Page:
Family & Divorce
7 things separated parents need to know about taking children on holiday
Don’t make your holiday move stressful than it needs to be by arguing over arrangements for your children.
With news of flights being cancelled, queues to get through the tunnel and train strikes, travelling abroad seems to be getting more stressful than ever. Don’t make your holiday move stressful than it needs to be by arguing over arrangements for your children. To take some of the stress out of those arrangements here are points you need to know:
- You need the other parent’s consent to take a child abroad. Abroad includes Scotland, Northern Ireland and Eire as they are not part of the jurisdiction of England and Wales. The only exceptions to this are:
- The other parent does not have parental responsibility for your child or children
- You have a court order that states that your child or children is to live with you, in which case you can take them abroad for a holiday for up to a month without the other parent’s consent
- You have a court order that specifically states that you can take your child abroad.
- It is a criminal offence of child abduction to take a child abroad without the other parent’s, or anyone else with parental responsibility, consent or a court order.
- It is best to talk to the other parent about your holiday plans as far in advance of the holiday as possible. This will give you time to agree arrangements for your holiday, the other parent’s holiday and handing over passports. If you cannot agree on everything, you will have time to seek advice.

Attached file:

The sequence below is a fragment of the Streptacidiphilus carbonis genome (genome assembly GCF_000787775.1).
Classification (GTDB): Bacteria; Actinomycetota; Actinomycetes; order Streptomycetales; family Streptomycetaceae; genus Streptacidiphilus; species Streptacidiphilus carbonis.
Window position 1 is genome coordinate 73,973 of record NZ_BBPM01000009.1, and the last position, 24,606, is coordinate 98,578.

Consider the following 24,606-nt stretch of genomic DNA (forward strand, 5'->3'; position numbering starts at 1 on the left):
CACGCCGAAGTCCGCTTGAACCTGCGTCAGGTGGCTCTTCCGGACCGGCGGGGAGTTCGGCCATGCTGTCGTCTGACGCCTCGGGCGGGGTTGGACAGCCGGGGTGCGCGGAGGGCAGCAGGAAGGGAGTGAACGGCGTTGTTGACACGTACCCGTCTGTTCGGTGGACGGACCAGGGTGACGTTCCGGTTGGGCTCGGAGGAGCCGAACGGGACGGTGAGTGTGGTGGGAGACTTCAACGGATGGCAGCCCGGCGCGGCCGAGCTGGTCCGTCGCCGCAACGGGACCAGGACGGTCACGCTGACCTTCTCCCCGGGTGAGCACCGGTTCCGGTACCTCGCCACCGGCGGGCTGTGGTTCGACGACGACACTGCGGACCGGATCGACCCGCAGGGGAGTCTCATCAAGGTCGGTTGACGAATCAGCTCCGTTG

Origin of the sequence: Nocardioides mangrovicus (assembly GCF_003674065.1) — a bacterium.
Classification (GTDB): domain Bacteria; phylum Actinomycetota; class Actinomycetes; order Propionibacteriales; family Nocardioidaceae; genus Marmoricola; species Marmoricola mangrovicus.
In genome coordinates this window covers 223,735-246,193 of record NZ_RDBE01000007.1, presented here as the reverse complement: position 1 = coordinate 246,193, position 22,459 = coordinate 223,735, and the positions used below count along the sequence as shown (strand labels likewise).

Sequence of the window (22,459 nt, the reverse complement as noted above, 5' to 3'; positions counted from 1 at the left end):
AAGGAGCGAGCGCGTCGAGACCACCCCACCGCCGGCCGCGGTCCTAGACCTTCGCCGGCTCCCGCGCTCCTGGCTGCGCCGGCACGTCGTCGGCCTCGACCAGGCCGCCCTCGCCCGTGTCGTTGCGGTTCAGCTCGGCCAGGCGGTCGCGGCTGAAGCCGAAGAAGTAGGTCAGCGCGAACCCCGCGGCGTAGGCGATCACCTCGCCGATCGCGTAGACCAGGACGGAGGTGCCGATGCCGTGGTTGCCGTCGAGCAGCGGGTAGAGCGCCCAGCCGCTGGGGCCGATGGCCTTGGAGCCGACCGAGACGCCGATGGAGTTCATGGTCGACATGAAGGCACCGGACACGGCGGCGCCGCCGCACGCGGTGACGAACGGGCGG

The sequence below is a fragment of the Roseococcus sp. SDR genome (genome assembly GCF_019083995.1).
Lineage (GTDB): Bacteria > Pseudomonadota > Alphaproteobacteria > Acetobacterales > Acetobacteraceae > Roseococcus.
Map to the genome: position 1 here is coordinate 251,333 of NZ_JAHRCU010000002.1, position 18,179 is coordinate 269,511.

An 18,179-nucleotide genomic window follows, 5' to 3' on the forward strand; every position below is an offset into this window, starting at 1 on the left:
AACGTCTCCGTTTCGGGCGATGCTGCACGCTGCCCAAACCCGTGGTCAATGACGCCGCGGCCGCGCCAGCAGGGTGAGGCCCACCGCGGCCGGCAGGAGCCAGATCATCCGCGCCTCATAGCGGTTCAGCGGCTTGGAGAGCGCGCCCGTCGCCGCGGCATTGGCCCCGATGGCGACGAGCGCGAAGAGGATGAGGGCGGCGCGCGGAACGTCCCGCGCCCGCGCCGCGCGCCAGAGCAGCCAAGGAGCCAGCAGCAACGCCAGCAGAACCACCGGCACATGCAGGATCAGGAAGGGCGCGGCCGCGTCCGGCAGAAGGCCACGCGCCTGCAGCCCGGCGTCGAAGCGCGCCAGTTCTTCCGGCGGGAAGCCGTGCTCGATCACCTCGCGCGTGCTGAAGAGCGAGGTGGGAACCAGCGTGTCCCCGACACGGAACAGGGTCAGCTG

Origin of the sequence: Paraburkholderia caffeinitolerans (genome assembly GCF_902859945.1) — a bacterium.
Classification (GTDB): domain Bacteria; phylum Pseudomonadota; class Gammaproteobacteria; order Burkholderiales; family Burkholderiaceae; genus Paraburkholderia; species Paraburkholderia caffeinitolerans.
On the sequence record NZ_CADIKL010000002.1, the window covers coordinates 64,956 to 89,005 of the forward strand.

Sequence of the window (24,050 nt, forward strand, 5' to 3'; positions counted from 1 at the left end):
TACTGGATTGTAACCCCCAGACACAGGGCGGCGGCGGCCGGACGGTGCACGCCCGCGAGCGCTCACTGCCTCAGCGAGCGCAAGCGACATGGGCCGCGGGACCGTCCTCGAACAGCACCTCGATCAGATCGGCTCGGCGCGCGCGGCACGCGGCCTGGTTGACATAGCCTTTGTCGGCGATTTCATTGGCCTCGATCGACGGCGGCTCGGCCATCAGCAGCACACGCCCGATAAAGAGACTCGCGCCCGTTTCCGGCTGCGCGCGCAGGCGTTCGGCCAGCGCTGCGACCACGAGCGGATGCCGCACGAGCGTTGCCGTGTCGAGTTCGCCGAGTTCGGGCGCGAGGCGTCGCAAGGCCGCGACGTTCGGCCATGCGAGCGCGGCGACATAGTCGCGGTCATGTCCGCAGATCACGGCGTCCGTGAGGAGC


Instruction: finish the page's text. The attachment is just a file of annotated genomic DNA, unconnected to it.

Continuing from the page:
- Consider using a mediator to agree on holiday arrangements.
- Whether you have agreed arrangements or not, it is a good idea to provide the other parent with essential information about your holiday including dates and times of travel, flight numbers and details about your destination and accommodation.
- Don’t leave it until the last minute to seek legal advice. If the holiday is imminent, you can apply for an order to be made urgently but it is best to give us as much time as possible to prepare your application.
- You can apply for a specific issue order from the court for the return of passports or permission to take your child abroad. You can apply for a prohibited steps order preventing the other parent from taking the child abroad.
Sally Ward, Head of the Family team at Mullis & Peake, said:
“Holidays are meant to be a chance to have fun and relax; following these guidelines will help you and your children get the most of your time together.”